Have you ever used any of the other Yarn Weights besides the popular Worsted Yarn Weight number four (4)? If so, please share your experiences and share your recommendations?

Resource: http://www.craftyarncouncil.com/weight.html

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  1. Twinkie Lover says:

    Thanks for this very helpful guide. Where does “super bulky” fit in? I have only used baby, sport and worsted yarn. I buy a lot of secondhand yarn so it’s kind of hit and miss what I end up with.

    I have a question: by using more than one strand of worsted, can you substitute it for the heavier yarns? As long as it’s approximate that would be fine with me since I don’t enjoy making clothing items; it won’t have to be a perfect fit. I never pay attention to gauge or make a gauge swatch. I like making stuffed animals and blankets and would like to make some rugs.

    • Maggie says:

      “Super bulky” is yarn weight 6. Yarn weight 5 is commonly called “bulky” (it’s right there on the label).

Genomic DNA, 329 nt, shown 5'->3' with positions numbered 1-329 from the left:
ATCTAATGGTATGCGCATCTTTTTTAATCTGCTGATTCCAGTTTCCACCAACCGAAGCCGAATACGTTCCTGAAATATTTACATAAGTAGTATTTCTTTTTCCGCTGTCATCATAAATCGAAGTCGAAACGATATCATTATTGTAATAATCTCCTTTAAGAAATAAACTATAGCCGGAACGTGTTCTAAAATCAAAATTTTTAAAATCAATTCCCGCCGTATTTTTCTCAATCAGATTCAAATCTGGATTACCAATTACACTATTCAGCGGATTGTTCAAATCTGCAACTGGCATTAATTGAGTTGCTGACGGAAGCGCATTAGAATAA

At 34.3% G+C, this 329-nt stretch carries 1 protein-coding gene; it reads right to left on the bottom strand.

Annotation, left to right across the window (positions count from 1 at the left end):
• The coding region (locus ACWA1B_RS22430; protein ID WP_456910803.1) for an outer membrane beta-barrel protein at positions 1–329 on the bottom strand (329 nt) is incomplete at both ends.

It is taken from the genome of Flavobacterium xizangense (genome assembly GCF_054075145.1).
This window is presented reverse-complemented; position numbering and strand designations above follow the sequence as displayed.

2. Lilli Johnson says:

    I have always wished someone would publish a chart indicating the size of the yarn if used doubled. Like if I’m using 2 strands of worsted weight held together, does that equal to a #5 or #6, etc. for various weights held 2 together or 3 or 4.

    • Panya says:

      You could always do a wrap test to see how many wraps per inch [wpi] there are. Make sure to twist the strands together slightly first, as they would be while working. For example, I just tested the yarn I have sitting next to me and it has 10 wpi [aran/worsted/4/medium] normally, but 7 wpi [heavyworsted/5/bulky] when doubled. [Note: wpi charts will vary!]

  3. Darlene says:

    I guess I have used them all from size 30 crochet thread (that’s as fine as I am willing to go) to super bulky 6. I can’t imagine limiting myself to just worsted weight (4) yarn. Come on ladies (guys too) expand your abilities. Get out of your rut. Try a different weight yarn and another size hook for the new year!

    • Panya says:

      Ditto this! My husband has used both baby and worsted to make blankets, and most of my work is done in thread [embroidery thread is my favorite], baby, and worsted, but I’ve used all weights!

  4. Nancy says:

    Is there a difference between Steele crochet hooks and regular hooks? I would like to try a pattern with crochet thread but the patterns call for Steele hooks. Do I need to buy a separate set of hooks? Thank you.